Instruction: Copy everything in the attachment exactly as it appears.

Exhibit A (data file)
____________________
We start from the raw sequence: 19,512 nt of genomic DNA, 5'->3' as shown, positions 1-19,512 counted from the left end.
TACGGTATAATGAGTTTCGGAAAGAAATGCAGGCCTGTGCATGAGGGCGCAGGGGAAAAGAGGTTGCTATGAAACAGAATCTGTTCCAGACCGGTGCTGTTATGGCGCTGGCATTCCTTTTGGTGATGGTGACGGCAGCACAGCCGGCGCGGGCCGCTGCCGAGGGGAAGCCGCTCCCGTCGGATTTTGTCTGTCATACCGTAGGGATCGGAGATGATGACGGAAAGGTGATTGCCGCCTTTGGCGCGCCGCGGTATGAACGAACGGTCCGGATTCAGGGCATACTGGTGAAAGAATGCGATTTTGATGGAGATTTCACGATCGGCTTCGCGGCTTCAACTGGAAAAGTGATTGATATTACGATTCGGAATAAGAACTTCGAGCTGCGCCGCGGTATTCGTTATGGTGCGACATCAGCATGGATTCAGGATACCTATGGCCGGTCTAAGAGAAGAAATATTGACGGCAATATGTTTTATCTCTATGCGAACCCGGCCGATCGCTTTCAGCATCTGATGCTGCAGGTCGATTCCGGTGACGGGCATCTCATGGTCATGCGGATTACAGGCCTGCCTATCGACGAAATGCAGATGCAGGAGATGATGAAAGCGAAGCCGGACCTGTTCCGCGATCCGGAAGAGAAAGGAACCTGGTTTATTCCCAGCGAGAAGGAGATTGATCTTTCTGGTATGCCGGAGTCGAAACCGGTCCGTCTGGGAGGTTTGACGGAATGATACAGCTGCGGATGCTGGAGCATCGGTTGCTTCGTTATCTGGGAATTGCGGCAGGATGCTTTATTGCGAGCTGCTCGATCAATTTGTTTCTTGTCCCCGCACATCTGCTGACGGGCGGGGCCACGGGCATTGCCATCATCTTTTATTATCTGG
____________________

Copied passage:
We start from the raw sequence: 19,512 nt of genomic DNA, 5'->3' as shown, positions 1-19,512 counted from the left end.
TACGGTATAATGAGTTTCGGAAAGAAATGCAGGCCTGTGCATGAGGGCGCAGGGGAAAAGAGGTTGCTATGAAACAGAATCTGTTCCAGACCGGTGCTGTTATGGCGCTGGCATTCCTTTTGGTGATGGTGACGGCAGCACAGCCGGCGCGGGCCGCTGCCGAGGGGAAGCCGCTCCCGTCGGATTTTGTCTGTCATACCGTAGGGATCGGAGATGATGACGGAAAGGTGATTGCCGCCTTTGGCGCGCCGCGGTATGAACGAACGGTCCGGATTCAGGGCATACTGGTGAAAGAATGCGATTTTGATGGAGATTTCACGATCGGCTTCGCGGCTTCAACTGGAAAAGTGATTGATATTACGATTCGGAATAAGAACTTCGAGCTGCGCCGCGGTATTCGTTATGGTGCGACATCAGCATGGATTCAGGATACCTATGGCCGGTCTAAGAGAAGAAATATTGACGGCAATATGTTTTATCTCTATGCGAACCCGGCCGATCGCTTTCAGCATCTGATGCTGCAGGTCGATTCCGGTGACGGGCATCTCATGGTCATGCGGATTACAGGCCTGCCTATCGACGAAATGCAGATGCAGGAGATGATGAAAGCGAAGCCGGACCTGTTCCGCGATCCGGAAGAGAAAGGAACCTGGTTTATTCCCAGCGAGAAGGAGATTGATCTTTCTGGTATGCCGGAGTCGAAACCGGTCCGTCTGGGAGGTTTGACGGAATGATACAGCTGCGGATGCTGGAGCATCGGTTGCTTCGTTATCTGGGAATTGCGGCAGGATGCTTTATTGCGAGCTGCTCGATCAATTTGTTTCTTGTCCCCGCACATCTGCTGACGGGCGGGGCCACGGGCATTGCCATCATCTTTTATTATCTGG